Thursday, July 19, 2012

Finally IPv6 Makes Sense

I've been helping Cisco customers (mostly Service Providers) in analyzing, planning, and deploying IPv6 in their network since 2007. I have provided both basic and advanced IPv6 training multiple times. And yet these days some people still ask question: why do we need IPv6? In more specific, if the question comes from Internet or Service Providers, the question would be: why do we need to invest in IPv6?

There is comprehensive slide from our marketing team for that. No, I won't discuss that. Nor would I discuss about the alternative like carrier grade NAT or the recommended strategy to migrate IPv4 to IPv6.

In today's reality, some customers are deploying IPv6 in the network because they are running out of public IPv4 address and they believe address translation is not the answer. Some customers are forced to deploy IPv6 by government mandate. For some, they are just following the trend to be on the leading edge. Some customers with superb business mindset are doing it because they are planning to launch new services or to open new business opportunities.

But what does this mean to you as individual?

Most mortals don't know about IPv6. They don't even care. If today you can browse the Internet, check your email, update your Facebook status, tweet your ideas, using IPv4, what different it's going to make when the SP give you IPv6 instead, or tunnel your IPv4 across their IPv6 network? Are you willing to pay more if you are using "IPv6 infrastructure" to use the very same services like Internet? I bet you aren't.

So if you think you are IPv6 guru because you are currently using HE IPv6 tunnel broker, you must be mistaken. For most people, you are just acting like a geek :)

Superb picture from my mentor to show what most people (who work in computer networking area) think about IPv6 address.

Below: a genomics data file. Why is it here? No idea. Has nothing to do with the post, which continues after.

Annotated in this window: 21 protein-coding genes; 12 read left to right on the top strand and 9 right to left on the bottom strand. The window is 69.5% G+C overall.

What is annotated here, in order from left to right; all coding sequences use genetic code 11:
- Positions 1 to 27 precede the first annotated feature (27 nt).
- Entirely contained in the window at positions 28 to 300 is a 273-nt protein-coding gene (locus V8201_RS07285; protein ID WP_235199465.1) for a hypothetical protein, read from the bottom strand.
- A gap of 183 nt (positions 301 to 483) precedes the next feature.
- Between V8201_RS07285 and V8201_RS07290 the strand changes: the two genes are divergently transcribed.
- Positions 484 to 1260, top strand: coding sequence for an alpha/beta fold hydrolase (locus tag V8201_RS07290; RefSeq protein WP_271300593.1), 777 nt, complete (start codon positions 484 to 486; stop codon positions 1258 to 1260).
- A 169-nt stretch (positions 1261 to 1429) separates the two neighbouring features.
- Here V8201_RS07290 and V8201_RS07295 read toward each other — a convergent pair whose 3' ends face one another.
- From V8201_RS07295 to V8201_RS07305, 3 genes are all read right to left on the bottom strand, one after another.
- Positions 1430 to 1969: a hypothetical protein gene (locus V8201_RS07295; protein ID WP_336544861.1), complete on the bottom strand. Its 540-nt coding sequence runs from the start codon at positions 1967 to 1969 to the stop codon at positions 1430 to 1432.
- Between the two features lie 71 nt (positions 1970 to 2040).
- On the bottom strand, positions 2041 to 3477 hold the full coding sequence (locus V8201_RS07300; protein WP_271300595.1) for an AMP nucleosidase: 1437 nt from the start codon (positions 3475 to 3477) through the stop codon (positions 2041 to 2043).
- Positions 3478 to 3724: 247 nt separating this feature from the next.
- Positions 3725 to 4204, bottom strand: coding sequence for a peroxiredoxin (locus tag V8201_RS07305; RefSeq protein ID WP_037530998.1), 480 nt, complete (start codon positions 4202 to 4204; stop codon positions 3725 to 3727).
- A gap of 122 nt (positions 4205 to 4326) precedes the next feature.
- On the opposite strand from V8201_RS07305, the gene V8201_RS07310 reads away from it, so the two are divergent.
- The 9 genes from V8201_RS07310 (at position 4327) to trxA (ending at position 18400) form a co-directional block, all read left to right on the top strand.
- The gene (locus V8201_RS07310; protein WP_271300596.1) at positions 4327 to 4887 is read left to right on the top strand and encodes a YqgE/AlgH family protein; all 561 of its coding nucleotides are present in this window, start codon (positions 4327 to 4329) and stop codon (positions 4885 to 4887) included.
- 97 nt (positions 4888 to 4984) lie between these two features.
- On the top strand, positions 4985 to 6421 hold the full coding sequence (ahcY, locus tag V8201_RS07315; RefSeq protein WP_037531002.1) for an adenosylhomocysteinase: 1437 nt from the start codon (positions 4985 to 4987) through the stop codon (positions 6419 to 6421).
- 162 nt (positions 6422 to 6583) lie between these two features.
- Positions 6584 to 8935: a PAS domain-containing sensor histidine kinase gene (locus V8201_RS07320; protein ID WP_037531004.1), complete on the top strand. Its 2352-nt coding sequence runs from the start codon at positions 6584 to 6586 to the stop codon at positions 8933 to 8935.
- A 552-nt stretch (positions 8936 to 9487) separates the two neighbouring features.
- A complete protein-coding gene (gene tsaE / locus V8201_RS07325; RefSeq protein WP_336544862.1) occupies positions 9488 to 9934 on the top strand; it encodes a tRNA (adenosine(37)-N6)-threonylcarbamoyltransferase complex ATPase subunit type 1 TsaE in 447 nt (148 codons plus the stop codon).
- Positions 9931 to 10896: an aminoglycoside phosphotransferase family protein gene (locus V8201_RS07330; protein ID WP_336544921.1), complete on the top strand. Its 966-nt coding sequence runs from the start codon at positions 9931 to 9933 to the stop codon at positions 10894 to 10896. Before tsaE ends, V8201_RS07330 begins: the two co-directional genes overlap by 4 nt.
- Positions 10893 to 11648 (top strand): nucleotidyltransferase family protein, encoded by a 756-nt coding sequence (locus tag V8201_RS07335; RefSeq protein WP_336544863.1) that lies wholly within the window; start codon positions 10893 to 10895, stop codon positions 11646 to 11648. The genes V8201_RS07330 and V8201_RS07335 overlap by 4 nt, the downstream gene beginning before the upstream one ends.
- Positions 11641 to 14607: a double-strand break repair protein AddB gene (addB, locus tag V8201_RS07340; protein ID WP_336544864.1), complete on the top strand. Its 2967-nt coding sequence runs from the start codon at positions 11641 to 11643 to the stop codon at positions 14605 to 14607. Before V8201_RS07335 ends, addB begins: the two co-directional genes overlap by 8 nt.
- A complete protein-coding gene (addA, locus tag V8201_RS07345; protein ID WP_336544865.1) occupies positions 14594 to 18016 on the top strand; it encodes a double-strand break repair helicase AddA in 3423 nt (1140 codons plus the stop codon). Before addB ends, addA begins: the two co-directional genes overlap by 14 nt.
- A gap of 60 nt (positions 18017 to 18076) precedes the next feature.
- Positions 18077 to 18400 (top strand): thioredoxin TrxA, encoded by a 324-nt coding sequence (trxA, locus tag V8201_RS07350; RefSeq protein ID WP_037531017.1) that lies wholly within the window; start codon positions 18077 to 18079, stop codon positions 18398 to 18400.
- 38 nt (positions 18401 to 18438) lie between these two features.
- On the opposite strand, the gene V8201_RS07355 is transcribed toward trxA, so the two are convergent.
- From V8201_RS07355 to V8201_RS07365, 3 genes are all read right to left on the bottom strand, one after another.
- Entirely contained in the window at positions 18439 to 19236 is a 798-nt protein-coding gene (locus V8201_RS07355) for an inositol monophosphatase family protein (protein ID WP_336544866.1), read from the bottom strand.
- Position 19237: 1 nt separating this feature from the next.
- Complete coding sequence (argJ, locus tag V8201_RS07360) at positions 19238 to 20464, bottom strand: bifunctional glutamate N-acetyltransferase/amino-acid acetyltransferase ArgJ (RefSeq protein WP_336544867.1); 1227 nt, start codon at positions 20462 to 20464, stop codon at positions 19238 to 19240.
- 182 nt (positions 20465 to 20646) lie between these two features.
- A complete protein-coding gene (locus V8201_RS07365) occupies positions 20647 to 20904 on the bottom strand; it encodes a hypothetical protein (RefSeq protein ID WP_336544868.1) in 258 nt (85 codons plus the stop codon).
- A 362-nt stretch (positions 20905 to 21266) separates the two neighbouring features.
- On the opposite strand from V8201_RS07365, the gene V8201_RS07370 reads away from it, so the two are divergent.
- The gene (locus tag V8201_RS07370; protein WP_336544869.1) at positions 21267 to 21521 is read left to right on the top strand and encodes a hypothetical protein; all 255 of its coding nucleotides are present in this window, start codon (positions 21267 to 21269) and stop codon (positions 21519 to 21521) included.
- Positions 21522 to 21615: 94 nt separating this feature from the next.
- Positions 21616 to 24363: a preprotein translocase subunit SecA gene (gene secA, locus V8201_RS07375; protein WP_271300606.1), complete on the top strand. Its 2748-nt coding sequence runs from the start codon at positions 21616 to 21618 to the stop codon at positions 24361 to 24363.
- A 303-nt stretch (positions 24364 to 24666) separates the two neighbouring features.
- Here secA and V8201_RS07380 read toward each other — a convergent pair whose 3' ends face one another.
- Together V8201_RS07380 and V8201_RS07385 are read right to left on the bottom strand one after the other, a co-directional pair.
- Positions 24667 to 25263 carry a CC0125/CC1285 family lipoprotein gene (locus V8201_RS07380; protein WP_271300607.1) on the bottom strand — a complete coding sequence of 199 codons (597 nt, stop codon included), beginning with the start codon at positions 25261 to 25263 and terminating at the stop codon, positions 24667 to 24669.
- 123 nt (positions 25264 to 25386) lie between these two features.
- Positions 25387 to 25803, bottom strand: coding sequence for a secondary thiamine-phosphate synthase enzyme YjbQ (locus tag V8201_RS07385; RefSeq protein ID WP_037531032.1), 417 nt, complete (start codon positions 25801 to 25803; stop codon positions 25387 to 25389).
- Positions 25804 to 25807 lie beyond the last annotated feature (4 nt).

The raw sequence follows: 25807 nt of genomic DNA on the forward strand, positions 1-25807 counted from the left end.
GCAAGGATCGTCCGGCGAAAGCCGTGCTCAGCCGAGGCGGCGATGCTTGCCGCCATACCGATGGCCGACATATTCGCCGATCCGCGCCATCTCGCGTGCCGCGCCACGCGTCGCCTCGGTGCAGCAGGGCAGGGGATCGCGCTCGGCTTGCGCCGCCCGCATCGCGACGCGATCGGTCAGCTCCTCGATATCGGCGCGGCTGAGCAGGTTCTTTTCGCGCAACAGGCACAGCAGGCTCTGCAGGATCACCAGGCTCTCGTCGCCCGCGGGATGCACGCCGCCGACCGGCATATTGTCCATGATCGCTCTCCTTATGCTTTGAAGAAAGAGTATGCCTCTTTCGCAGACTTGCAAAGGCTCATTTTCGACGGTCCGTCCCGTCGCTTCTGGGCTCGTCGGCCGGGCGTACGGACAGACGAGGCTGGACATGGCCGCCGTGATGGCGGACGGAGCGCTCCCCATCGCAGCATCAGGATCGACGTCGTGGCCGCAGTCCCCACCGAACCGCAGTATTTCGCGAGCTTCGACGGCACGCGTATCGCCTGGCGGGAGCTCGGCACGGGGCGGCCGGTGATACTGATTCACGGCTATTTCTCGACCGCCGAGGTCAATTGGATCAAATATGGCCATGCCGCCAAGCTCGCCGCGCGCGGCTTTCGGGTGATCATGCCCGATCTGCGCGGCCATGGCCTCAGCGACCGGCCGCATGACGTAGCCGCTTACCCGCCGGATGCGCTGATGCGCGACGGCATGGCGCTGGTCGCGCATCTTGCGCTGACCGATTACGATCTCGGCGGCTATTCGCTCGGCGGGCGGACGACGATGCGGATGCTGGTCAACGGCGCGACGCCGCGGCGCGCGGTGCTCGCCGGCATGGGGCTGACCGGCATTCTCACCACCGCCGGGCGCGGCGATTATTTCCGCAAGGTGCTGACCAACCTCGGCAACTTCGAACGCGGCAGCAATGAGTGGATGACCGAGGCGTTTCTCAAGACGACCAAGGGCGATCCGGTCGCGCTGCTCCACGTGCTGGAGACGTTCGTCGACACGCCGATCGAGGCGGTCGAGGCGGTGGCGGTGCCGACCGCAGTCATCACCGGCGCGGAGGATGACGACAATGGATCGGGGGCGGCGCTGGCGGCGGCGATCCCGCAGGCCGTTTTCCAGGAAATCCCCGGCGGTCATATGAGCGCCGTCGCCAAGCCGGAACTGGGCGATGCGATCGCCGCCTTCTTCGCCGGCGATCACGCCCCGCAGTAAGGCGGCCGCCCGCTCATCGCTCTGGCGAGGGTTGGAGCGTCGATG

So why do the Internet or Service Providers need to invest in IPv6 while most of their users don't even care?

Because IPv6 is not for human being. It's for the "things."
All the things that need to connect to the Internet. PC, smartphones, tablets, wifi routers, IP cameras, IP phones, home appliances, sensors and any IP based devices.

In 2008, the number of things connected to the Internet exceeded human being population. Cisco predicts in 2016 the number of Internet devices is three time the population. So let's say 15-16 billion devices. And they all will need Internet Protocol (IP) address.

That's only 4 years from now. And since IPv4 theoretically can only provide 4 billion total IP addresses (if we can use them all) while IPv6 can provide 340,282,366,920,938,463,374,607,432,768,211,456 addresses, with IPv6 we can even provide 100 to each atom on the face of the earth.

Finally IPv6 makes sense.

Check out the nice infographic from Cisco for this.

And welcome to the Internet of Things.

Sunday, July 08, 2012

Too Busy to Study CCIE?

I heard this many times. Himawan, I want to become a CCIE, but I don't have time to study. Either because I'm too busy with my work, my family, my bachelor/master study, my social life, my newly born baby, my upcoming wedding, my (insert the excuse here).

It's always easy to come up with an excuse.

My reply is simple: why you want to become CCIE in the first place? Always start with intention. Good intention always produces good result. What's the purpose of doing something like chasing CCIE? If the reason is worth the time and money spent to become CCIE, one will find the way to get it, no matter how hard.

But Himawan, when you took your first lab, your previous company gave you 2 months off. Yes, but that was 11 years ago when CCIE was still rare and many companies were trying to be the first to have the most number of CCIEs. And as reminder, in exchange I was ready to get fired if I fail in two lab attempts. Will you do the same?

And here is another harsh argument for those who claim want to become CCIE but like to spend more time making excuses instead of working on it:

Given enough time and resource, anyone can pass CCIE.
Will you hire someone who can pass CCIE if he stops working completely and stays at home whole time just to study?
I know I won't.

Why, you may ask? Because we live in a very fast pace era where there is no more time can be allocated solely to study. Everyone is expected to do more with less. To achieve more with shorter time. To be more efficient. To be able to handle multiple tasks and assignments.

So if you want to really become a CCIE, make time. Show the world you can manage multiple tasks from your daily job, your life, as well as from your study. You need that skill to face the pressure during the lab exam day anyway. And for sure you need to be able to do that in real world.

Because that's the quality people are looking from you these days.
Especially after you get your CCIE.